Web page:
With the release of Young Adult also directed by Jason Reitman, now would be a good time to look back to one of his earlier movies: Juno. This is one of the most perfect indie movie from the wonderful music featuring British musicians such as The Kinks to modern indie musicians such as Cat Power. It includes a really innovative approach to the storyline of teenage pregnancy but with many significant differences.
Autumn: the days are getting colder and we are introduced to Juno MacGuff (Ellen Page) as a precocious teenager from Minnesota who is best friends with her cheerleader girlfriend Leah (Olivia Thirlby) and loses her virginity to her best friend Pauly Bleaker (Michael Cera). This has a fantastic introduction with Juno walking around her suburban surroundings but rotoscoped, giving the movie an original look in the opening minutes. We are then introduced to various people who inhabit her life including her no nonsense step-mother (Alison Janney) who is dog mad. We see the problems associated with teenage pregnancy from the emotional issues of abortion to the various other problems associated such as carrying on full term in a school environment.
The fact Juno is so precocious makes her a fascinating character and her narration, various changes in character as a result of the pregnancy and her no bullshit approach is very refreshing, particularly when she asks for the adoption to be ‘like Moses in a wicker basket’. This makes her character unusually clear in her aims which is rare from what I have heard regarding teenage pregnancy.
Winter: We meet three characters who are iconic actors from TV with Jennifer Garner (Alias) who plays the adoptive mother Vanessa Loring. We also have Rainn Wilson from the The Office making an appearance and the aforementioned Allison Janney from The West Wing who support two of the biggest break out stars in recent years; Ellen Page and Michael Cera. While having good character actors to make up the rest with J.K Simmons (who seems to be one of Reitman’s favourite actors ) and Jason Batemen who plays the husband of Vanessa and flakes out of the adoption at the last minute. One of the most interesting aspect about the adoptive parents is the small things such as how they dress. Vanessa dresses like a successful businesswoman while her husband dresses like a slacker, a bit like Juno’s choice of skater-ware, hoodies and has to have hiding places in the house where he can keep his musical equipment. He is far closer to the child than the adults in conversation and is far happier jamming with Juno than sorting the paperwork involved in the adoption. He lacks the same obsessive desire to be a parent which Vanessa constantly expresses and when Juno sees her in a mall playing with someone else’s child you see that she sees that this child can only go to one person despite all the troubles and difficulties involved.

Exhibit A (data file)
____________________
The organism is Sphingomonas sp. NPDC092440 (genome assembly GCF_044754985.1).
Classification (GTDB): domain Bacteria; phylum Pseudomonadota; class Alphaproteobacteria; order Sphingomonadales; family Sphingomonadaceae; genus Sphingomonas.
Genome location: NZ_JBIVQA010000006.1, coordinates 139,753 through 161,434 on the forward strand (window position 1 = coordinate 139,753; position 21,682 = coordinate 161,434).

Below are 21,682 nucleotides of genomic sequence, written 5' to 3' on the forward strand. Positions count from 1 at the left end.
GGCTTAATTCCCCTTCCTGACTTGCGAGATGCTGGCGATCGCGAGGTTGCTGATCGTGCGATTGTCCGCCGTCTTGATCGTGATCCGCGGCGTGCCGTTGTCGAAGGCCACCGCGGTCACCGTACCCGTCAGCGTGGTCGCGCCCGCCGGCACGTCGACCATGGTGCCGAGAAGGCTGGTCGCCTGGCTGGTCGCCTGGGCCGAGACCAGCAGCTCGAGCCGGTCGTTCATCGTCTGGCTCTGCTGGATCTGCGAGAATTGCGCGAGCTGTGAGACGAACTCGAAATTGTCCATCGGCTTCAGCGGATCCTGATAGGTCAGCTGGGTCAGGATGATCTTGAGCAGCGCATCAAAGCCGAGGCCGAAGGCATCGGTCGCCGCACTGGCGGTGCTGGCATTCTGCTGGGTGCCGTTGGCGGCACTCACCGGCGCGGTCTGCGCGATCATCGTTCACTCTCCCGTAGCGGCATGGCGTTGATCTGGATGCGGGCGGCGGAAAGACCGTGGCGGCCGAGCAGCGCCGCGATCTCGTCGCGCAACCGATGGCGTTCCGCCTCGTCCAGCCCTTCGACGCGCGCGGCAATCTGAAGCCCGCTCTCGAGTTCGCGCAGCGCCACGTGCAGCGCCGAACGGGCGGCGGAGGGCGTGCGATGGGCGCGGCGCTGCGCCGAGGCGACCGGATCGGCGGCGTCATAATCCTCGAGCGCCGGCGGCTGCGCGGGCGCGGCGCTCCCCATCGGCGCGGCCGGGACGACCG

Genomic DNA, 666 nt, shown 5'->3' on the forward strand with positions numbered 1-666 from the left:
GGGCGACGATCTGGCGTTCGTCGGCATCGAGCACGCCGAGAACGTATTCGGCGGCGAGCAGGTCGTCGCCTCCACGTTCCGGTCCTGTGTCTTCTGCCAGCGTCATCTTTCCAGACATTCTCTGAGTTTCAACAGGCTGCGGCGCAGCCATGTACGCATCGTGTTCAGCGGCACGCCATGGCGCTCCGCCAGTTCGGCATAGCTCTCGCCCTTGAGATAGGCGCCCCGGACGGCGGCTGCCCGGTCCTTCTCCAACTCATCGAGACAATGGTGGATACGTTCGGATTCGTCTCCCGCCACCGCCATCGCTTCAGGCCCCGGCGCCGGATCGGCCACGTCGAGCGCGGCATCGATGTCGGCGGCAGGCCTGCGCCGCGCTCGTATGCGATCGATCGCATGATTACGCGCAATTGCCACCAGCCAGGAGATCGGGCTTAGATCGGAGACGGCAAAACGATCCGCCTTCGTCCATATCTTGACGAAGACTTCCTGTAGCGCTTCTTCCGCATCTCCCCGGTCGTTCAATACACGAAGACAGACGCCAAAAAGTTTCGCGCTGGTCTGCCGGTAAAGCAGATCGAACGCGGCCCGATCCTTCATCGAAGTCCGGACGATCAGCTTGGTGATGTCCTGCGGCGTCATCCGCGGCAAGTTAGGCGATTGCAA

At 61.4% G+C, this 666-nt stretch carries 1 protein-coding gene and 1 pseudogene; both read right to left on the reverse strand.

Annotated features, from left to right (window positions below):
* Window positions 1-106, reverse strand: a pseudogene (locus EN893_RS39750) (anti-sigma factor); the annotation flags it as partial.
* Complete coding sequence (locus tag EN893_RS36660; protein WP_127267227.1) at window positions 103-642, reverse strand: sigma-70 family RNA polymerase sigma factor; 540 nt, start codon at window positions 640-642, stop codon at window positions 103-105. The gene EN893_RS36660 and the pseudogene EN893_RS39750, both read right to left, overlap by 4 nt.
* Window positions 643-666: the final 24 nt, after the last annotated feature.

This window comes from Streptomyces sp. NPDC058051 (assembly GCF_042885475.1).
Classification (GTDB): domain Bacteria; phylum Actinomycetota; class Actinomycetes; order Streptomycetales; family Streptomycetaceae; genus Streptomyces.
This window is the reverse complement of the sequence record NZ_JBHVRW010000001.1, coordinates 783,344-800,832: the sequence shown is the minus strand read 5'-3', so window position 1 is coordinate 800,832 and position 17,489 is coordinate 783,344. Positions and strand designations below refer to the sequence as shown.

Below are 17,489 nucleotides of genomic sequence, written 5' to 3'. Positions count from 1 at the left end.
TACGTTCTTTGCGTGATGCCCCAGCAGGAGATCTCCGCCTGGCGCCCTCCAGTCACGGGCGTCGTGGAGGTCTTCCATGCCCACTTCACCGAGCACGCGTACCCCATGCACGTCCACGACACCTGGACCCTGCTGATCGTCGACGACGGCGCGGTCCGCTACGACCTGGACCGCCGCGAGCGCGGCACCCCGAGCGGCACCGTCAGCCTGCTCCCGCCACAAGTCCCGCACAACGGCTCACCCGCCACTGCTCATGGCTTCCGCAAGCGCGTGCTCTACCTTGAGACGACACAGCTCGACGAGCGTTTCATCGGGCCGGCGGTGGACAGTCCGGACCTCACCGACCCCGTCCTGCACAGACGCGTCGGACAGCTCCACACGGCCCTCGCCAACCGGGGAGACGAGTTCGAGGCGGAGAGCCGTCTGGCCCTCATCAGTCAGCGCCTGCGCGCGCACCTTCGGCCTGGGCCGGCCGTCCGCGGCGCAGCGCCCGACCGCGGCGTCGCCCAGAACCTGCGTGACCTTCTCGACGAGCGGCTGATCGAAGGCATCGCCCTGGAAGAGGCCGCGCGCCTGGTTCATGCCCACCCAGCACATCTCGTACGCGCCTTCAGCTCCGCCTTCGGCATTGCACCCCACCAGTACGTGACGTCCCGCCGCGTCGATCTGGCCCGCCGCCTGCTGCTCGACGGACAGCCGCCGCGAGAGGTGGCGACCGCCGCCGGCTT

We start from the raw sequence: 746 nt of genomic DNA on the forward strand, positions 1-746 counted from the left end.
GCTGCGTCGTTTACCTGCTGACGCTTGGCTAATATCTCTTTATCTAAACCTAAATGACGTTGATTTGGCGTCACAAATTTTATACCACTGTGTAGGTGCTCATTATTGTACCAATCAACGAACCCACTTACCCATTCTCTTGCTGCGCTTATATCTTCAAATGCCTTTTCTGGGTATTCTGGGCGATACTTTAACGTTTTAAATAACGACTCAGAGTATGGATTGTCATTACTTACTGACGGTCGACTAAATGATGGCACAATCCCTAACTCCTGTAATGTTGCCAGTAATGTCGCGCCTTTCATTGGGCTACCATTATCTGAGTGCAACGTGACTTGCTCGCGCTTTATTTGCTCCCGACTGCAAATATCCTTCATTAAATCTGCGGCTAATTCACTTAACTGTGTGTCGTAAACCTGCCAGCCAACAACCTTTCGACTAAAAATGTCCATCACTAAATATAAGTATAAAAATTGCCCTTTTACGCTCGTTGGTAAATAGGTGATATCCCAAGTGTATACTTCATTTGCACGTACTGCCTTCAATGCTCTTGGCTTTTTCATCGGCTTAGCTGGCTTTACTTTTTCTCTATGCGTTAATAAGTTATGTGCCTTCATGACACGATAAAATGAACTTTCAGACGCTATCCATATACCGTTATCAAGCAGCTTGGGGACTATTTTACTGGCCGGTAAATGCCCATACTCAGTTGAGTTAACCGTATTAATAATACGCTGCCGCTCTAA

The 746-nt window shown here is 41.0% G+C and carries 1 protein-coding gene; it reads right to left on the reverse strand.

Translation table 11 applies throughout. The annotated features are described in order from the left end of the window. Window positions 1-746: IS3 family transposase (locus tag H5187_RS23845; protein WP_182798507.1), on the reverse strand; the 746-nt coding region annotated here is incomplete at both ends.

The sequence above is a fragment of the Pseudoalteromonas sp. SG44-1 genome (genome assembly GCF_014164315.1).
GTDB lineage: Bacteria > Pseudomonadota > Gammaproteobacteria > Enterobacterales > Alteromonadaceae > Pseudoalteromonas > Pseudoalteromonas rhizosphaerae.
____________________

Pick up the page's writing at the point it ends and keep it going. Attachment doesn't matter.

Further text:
The movie deals with the problems of ostrasiation in a smart way by just showing it through looks or an overhead conversation and first person shots of the great crowds of students making way for her. It is nicely paced using the changes in the seasons both to create pathetic fallacy (weather mimicking moods) and also as an easy progression on the state of the birth and to reinforce patterns. Bleaker is a runner and the runners passing her door is a framing device for new days of hopes and progress. Though there is an awareness that these are problems beyond her age, she deals with them through good humour.
Spring: What must be mentioned is that despite the serious subject matter of the movie it is actually a comedy with beautiful music. The director refers to it as a black comedy which is reinforced by his later work with George Clooney playing a man who fires people for a living in Up in the Air. It is funny in places but never side-splitting. It’s dark and deals with adult subjects. The sex is such a small part of the movie by neither eroticizing nor trivializing it. It is a most unconventional romantic comedy and that would be the only genre I could place it within unless I resurrected the Shakespearian term of a ‘problem movie’. It has a happy ending but it is unconventional as everything still feels far from perfect.
Summer: Both Page and Cera are well known faces and have been in a variety of blockbusters (generally to critical success) but both have maintained their indie roots. This movie was the first in which they both had large critical success and became noticed. It’s a movie that creates rhapsodic reviews and created a wave of indie success which at a push could include The Artist as a very indie film in conception but backed by the biggest names in Hollywood: the Weinstein Brothers. To conclude, this movie has been more than just a cute indie movie as it was very influential in its own right and a wonderful example of just how interesting a comedy can be.
Note: The use of seasons as paragraph titles is the first attempt in writing vaguely in the style of the movie as this is a central idea and follows the spirit of the hope and optimism in the spring and summer sections as in the movie. It is something I might try again in the future and as always comments are welcome.
Retrospective By Harry Riedl